“They were too fragile to bring back to the States, so we sold them in Paris,” he said.

Despite her husband’s disdain for her obsession, Gertrude persevered.

“Never expect Harry to take your work seriously,” she once wrote to a friend and fellow artist. “It never has made any difference to him that I feel as I do about art and it never will except as source of annoyance.”

In 1914, she won the competition to create a memorial to those lost on the Titanic. She created a male figure with arms flung wide, which looks as if it could be James Cameron’s inspiration for the “I’m King of the World” scene in the Titanic movie.

Her money allowed her to have the best supplies and multiple studios. Unlike many of her contemporaries, she had no problem affording the cost of having her figures rendered in bronze or stone.

When she didn’t like the spot Cody, Wyoming city officials had chosen for her Buffalo Bill monument, she purchased 40 acres overlooking a picturesque canyon and hired her own architect to construct the statue’s base.

As her reputation and her commissions increased, Gertrude became concerned about the war in Europe, especially its effect on France. She spent a month in 1914 volunteering at a hospital outside Paris, then established her own hospital for wounded soldiers nearby. Her Red Cross uniform is part of the Norton exhibit.

The sketches she made of horrifically injured soldiers became the basis of a searing new realism in a series of smaller war sculptures.

Her most famous war memorial was the AEF (American Expeditionary Forces) Memorial to the landing of U.S. troops in Saint-Nazaire, France, which turned the tide of the war. More than 30 feet above the town’s harbor, Gertrude perched a doughboy holding a sword on the outspread wings of a just-landed, rescuing American eagle.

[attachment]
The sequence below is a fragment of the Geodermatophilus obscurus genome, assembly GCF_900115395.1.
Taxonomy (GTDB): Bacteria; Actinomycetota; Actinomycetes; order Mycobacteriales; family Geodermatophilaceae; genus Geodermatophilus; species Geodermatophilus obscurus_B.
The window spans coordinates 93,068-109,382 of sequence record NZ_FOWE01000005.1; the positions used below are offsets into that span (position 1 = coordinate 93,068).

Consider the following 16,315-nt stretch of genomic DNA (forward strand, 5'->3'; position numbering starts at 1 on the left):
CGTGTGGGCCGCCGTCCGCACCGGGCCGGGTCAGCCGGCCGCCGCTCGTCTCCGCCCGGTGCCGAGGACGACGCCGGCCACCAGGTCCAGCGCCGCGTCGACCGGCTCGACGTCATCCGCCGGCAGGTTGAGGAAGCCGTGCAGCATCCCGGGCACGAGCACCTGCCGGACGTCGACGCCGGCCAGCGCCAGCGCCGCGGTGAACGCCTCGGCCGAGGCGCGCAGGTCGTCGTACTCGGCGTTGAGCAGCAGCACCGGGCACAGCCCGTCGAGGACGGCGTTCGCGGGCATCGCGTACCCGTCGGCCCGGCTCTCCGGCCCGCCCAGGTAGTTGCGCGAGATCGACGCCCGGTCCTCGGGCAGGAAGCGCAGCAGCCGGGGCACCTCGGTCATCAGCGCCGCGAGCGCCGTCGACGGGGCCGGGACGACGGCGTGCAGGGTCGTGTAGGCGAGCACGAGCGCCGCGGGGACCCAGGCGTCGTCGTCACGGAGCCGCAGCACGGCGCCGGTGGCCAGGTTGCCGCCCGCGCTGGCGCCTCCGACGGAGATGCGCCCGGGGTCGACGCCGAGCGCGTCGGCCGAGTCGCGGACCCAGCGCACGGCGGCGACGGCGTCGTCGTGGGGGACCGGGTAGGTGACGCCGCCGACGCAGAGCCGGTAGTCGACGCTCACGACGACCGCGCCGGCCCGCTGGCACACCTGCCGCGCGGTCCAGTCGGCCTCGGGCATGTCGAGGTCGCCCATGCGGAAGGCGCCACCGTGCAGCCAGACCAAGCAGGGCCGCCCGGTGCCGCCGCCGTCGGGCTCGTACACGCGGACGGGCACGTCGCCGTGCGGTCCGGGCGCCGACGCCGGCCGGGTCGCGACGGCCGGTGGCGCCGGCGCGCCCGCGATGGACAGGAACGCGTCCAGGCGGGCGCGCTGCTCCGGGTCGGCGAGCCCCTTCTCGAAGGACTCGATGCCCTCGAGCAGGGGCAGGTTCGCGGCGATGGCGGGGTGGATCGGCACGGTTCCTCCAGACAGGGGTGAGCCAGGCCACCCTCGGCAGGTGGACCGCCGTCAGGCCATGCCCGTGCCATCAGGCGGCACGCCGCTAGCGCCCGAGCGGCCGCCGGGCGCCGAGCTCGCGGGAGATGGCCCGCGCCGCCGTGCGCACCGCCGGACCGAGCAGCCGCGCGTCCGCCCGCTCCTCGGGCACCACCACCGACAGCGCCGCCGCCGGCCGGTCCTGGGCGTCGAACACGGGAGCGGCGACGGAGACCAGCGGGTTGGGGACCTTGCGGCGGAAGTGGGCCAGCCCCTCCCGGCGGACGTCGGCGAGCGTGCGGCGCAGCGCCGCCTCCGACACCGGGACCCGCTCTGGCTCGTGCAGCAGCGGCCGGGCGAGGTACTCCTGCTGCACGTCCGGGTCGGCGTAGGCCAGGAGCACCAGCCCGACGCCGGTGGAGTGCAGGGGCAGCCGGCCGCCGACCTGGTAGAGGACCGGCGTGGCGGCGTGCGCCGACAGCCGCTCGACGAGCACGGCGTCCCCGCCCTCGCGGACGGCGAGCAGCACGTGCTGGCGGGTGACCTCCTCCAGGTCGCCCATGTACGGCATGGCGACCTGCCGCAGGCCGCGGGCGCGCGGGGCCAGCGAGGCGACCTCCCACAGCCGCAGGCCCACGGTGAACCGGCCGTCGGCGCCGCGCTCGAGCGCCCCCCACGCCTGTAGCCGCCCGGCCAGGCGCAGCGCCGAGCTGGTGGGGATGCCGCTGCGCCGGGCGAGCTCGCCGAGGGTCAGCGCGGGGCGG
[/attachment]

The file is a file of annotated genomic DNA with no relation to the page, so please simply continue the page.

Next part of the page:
Although the Nazis destroyed it in 1940, it was rebuilt in 1989.

While she worked on her own art, Gertrude also collected the work of her friends and contemporaries. In 1929, when she offered nearly 600 modern American works to the Metropolitan Museum of Art — and whose conservative curator turned her down — they became the foundation of the Whitney Museum of American Art.

The most scandalous event of Gertrude’s life isn’t mentioned in the Norton’s exhibit.

In 1934, Gertrude, then 59, sued for custody of her 10-year-old niece, Gloria Vanderbilt, the future artist, founder of a jeans empire and mother of CNN newsman Anderson Cooper.

The Depression-weary public gobbled up juicy tidbits from the sensational trial that depicted the young girl’s widowed mother, also named Gloria, as a greedy, neglectful parent and immoral woman. Her dead husband, Gertrude’s younger brother, Reginald, was portrayed as a drunken spendthrift who plowed through his $15.5 million inheritance by the time he died of liver failure at age 42.

Not surprisingly, Gertrude was awarded custody of her niece. In the 1982 TV movie, “Little Gloria….Happy At Last..” Angela Lansbury played Gertrude.

For decades, Gertrude’s art paled compared to what curator Roberts calls “her visionary reputation as a collector and founder of the first museum in the world focused on American art.”

But as always with Gertrude, there is more than meets the eye.

In the years before women could vote, she proved that women could be serious artists, making lasting art.

Says her proud great-granddaughter, Penelope Miller, “I hope that this exhibit helps people understand how incredible she was.”